Okay! The above paragraph was a just random rant but it is true. We don’t get what we really search for in Google. This is why I have taken matters into my hand. I am no alpha geek and I don’t know what. DLL files are doing in my System32 folder but I got brains and today I will try to use a part of the same to make life easy for all of us.
It’s time for business.
IPsec style of VPN has ruled around for long till there was nothing like SSL. I will not know what you think and what are your requirements so I will try my best to touch base with the pros and cons of all types of VPNs. The ball will be in your court after the two-part series is wrapped up. Think before you decide.
SSL (Secure Socket Layer)
I discussed SSL in my last article itself and I wasn’t sure that I will end up throwing more light on the same all over again. If you ask me to summarize this quickly then SSL is responsible to create a secure session between your browser and the destination. In reality, SSL is like a proxy in most of the cases.
The important point worth a note is SSL is smart at encrypting end-to-end traffic which means it can bypass firewalls, load balancing devices, Intrusion Prevention Systems and other different types of network management systems. This means that SSL might just become a headache for you in some cases henceforth it is suggested that you do your research before implementing SSL style of VPN.
Golden Tip: SSL will add overhead on your servers henceforth I will suggest you to offload it to some proxy and then route the network traffic via your secure corporate network.
The advantage of SSL style VPN is that they won’t be any third party software required as default installation for SSL to work even at users end. This makes it easy to use SSL anywhere. The disadvantage is that if you somehow need access to something that isn’t present on the web then you might want an intervention by another layer as SSL provides security for web-based apps only.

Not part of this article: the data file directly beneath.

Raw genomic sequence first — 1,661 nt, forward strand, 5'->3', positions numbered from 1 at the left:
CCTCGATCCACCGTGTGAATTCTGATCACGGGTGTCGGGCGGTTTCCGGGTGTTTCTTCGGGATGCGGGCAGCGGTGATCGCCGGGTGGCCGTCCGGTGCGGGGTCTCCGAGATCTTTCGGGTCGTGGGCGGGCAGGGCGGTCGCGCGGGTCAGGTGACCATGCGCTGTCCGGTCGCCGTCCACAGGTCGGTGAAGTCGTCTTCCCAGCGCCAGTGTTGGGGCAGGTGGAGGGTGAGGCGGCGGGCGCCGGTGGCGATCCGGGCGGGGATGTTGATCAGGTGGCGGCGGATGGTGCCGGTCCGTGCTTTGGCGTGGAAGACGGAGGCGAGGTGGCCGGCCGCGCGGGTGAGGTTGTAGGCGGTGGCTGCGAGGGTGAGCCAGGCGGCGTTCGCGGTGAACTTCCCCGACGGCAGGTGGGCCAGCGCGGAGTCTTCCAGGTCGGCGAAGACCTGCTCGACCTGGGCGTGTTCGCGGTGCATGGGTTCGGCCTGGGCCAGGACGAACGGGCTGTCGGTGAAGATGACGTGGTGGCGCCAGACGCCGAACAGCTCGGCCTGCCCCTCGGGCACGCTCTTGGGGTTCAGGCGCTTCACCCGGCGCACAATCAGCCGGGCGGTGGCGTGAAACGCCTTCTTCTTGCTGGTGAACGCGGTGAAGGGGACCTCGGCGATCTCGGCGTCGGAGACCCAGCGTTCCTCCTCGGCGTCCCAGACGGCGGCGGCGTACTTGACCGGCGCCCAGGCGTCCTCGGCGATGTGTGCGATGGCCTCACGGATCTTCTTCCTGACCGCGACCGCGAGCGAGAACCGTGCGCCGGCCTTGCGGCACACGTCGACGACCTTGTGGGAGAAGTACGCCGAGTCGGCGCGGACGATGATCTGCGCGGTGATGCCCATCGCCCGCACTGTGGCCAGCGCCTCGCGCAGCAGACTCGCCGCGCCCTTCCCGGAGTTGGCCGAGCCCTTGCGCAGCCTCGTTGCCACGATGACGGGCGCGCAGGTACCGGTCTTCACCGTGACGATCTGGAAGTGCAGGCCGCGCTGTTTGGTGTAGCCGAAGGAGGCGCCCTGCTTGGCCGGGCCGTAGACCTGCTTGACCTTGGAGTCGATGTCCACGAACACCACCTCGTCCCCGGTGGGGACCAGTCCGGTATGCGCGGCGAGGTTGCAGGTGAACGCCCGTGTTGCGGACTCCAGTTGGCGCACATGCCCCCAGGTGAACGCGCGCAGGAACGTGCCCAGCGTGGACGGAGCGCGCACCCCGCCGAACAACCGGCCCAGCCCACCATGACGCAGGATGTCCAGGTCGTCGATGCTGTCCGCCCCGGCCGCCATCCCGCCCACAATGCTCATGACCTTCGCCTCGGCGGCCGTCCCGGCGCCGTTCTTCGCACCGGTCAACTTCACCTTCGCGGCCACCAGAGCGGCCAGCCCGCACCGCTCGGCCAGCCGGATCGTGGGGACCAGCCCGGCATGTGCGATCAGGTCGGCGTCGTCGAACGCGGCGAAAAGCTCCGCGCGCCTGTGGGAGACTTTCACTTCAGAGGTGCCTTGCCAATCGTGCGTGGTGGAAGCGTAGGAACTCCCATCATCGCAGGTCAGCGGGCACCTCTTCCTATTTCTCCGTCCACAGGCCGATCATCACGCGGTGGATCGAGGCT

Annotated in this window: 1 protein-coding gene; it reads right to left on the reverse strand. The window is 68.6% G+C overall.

The world of VPN has been full of bad (with some good) services which have left the end user confused and unsatisfied. At the end of the day, it is a high amount of self-research that helps an individual attain nirvana with VPN services. With this series of articles, I am trying my best to ease off the pain involved in attaining nirvana by giving some quick tips and explaining all forms of VPN that you will someday stumble upon.
We have already discussed a lot about IPsec Protocol for VPN services so I won’t kill much time here. Basically, IPSec sets up a tunnel from the remote site thus securing any format of data transfer. This makes it easy for you to connect to any form of application (web apps or anything else) through this tunnel and stay secured.
IPSec is one of the tried and tested VPN protocols that has satisfied users for past many years. IPSec will always look at a client installed on your machine for him to work successfully. The client software is usually free unless you end up using a custom software provided by your vendor. This will cost you some bucks.
Golden Tip: IPSec will protect you from multiple hack attacks like man-in-the-middle attack, Replay, and Denial-of-Service (DoS) attack. Could be worth a shot due to its high end security features.
NOTE: If you have non-IP data then you might have to think about configuring GRE tunnels separately and run IPSec on them so as to support multicast traffic.